Humans have kept cheetahs in captivity for around 5 000 years and documented the cats sprinting faster than 60 mph. However we’re only now understanding the real athleticism of the world’s quickest sprinter in its natural environment.
The cheetah is one of the world’s most-recognisable cats, known particularly its speed. Cheetahs’ sprints have been clocked in at a maximum of 114 km (71 miles) per hour, and they regularly reach velocities of 80–100 km per hour while chasing after prey. Almost all the cheetahs staying in the wild live in Africa.
Cheetahs are covered nearly entirely with small black spots on a background of pale yellow and have a white underbelly. Their faces are distinguished by significant black lines which curve from the inner corner of each of their eyes to the outer corners of the mouth, almost like a well-worn path of inky tears.
Cheetahs have a long, slim body measuring 1.2 metres (4 feet), with a long tail (65–85 cm [2–3 feet]) that usually ends in a white tuft. These beautiful animals are about 75 cm tall at the shoulder. Their weight ranges from 34 to 54 kg (75 to 119 pounds), males being slightly larger than females.
The cheetah’s unique body structure – flexible spine, semi-retractable claws, long legs and tail – allow it to achieve the unbelievable top speed of 110 km/hr (70 mph). The cheetah’s body is narrow and lightweight with long slender limbs. Specialised muscles allow for a greater swing to the limbs increasing acceleration.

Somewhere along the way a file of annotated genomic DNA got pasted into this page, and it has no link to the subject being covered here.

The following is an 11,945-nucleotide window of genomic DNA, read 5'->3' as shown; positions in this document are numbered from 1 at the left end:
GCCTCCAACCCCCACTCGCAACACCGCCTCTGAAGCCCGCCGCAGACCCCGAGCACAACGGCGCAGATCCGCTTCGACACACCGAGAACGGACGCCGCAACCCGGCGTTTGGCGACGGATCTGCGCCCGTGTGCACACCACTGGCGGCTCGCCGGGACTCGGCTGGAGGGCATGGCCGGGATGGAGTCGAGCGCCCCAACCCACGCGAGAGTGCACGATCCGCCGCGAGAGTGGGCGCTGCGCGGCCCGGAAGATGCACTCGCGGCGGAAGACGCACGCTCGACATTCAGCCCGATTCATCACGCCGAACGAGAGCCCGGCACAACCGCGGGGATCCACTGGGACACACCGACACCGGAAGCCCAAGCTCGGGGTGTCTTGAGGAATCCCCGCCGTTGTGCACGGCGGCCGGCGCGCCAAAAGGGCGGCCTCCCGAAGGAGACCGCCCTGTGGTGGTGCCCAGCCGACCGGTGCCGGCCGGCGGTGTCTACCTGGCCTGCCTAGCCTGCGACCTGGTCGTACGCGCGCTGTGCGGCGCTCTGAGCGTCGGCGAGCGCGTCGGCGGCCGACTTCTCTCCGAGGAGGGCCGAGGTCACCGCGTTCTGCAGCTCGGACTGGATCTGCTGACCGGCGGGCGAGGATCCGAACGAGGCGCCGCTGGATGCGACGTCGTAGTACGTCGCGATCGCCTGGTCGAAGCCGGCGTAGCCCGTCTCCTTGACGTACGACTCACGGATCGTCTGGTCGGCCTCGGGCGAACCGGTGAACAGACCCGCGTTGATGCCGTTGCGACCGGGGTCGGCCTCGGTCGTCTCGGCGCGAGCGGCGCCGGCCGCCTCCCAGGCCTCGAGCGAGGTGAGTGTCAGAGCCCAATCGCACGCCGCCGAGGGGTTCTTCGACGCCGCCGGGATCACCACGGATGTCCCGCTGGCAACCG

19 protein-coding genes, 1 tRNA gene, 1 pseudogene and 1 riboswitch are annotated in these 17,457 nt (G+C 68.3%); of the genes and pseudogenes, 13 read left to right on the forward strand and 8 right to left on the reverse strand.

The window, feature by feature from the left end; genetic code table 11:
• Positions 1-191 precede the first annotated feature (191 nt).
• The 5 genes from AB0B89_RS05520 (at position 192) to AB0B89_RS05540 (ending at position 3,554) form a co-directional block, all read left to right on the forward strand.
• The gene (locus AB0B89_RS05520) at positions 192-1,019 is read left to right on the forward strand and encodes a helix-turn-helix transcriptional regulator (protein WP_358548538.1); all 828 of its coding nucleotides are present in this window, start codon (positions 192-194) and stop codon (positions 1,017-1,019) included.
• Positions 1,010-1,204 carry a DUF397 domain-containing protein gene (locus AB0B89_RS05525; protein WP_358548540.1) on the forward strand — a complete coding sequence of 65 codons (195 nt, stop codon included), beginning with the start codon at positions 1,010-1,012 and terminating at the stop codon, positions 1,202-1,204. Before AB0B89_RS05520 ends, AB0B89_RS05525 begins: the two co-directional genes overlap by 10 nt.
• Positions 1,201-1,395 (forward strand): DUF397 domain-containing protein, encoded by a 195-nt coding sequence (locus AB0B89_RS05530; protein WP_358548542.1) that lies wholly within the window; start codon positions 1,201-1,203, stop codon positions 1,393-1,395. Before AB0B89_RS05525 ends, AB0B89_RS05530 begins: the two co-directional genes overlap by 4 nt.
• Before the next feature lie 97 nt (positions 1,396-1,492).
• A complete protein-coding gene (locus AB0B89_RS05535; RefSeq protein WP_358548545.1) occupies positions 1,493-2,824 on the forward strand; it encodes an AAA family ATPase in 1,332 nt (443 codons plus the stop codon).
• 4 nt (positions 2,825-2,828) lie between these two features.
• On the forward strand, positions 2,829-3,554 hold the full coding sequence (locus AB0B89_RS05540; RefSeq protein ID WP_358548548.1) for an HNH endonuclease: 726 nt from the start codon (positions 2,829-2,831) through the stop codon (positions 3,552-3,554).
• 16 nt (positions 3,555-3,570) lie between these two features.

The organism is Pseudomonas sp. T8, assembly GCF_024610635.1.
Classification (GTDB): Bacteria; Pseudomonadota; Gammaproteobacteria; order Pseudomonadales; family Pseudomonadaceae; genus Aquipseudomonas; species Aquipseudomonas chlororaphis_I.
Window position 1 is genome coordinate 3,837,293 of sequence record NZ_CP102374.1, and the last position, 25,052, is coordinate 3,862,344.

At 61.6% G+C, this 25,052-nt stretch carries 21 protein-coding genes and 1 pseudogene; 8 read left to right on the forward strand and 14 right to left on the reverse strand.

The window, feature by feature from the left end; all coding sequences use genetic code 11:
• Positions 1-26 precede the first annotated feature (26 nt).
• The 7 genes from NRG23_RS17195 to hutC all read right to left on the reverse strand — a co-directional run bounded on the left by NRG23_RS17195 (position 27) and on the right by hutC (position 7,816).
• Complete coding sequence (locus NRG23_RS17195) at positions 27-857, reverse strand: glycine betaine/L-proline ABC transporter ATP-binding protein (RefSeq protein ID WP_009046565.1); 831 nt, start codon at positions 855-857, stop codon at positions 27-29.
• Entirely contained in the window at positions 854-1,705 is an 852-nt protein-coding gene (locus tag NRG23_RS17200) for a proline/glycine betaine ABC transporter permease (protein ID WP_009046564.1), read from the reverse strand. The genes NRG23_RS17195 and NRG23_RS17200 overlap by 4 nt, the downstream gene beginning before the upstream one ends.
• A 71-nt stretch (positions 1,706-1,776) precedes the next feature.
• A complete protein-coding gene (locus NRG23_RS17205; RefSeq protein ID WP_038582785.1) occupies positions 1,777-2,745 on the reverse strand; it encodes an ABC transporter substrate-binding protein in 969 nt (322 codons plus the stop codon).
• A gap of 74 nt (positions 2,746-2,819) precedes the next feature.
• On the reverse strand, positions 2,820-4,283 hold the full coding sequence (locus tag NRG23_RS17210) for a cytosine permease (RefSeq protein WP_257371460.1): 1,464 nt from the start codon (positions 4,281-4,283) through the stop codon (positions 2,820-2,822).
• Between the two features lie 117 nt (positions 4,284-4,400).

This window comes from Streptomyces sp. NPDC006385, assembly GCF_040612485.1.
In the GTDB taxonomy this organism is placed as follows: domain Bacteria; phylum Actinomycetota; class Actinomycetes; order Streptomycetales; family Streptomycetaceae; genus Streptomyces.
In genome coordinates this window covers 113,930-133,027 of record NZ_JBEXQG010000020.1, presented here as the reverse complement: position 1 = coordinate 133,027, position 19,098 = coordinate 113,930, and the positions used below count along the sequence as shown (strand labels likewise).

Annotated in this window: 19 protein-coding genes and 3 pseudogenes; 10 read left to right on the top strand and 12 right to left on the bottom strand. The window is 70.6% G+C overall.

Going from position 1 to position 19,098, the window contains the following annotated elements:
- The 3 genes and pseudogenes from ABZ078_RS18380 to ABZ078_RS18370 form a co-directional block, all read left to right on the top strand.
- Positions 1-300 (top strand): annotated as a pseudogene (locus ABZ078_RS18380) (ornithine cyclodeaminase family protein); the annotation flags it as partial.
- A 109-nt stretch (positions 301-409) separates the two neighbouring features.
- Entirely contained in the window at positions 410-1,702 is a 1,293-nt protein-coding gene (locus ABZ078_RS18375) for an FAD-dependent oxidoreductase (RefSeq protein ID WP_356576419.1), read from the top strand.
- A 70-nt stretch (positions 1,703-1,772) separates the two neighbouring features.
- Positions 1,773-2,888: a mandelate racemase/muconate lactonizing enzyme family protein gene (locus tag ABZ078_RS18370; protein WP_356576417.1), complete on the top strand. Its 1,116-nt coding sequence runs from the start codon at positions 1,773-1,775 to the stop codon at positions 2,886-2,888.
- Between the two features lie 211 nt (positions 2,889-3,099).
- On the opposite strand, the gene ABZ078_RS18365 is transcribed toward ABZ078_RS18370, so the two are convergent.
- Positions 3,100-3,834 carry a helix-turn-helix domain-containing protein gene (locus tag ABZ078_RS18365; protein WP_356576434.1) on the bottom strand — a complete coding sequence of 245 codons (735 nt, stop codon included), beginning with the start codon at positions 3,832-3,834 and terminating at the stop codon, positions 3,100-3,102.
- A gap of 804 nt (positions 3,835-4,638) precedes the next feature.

Cheetahs Are Built For Speed
The cheetah is the fastest land animal in the world as well as Africa’s most endangered big cat. Uniquely adapted for speed, the cheetah can reach speeds greater than 110 kilometres per hour in just over three seconds. At top speed, the cheetah’s stride is seven metres long.
Cheetahs’ foot pads are hard and less rounded as opposed the other cats. The pads function like tyre treads providing them with boosted traction in fast, sharp turns. The short blunt claws, which are considered as semi-retractable, are closer to that of a dog as opposed to other cats. The claws work like the cleats of a track shoe to grip the ground for traction when running to assist with increasing speed.
Status And Taxonomy
The cheetah has lived with humans since at least 3000 BCE, when the Sumerians showed a leashed cheetah that had a hood on its head on an official seal. Throughout this period in Egypt, the cheetah was respected as a symbol of royalty in the form of the cat goddess Mafdet.
Cheetahs were kept as pets by many celebrated historical figures, such as Genghis Khan, Charlemagne as well as Akbar the Great of India (who kept more than 9 000 in his stable). These cats were also utilised for sport, and you may even have found similar wagering activities for them like the live betting in NZ we enjoy today.
Trained and tame, these animals were typically hooded and carried on horseback or in a cart, then dehooded and released near their quarry. Despite the large numbers of cheetahs who were kept in captivity by royalty during the 14th–16th centuries, almost all were captured from the wild.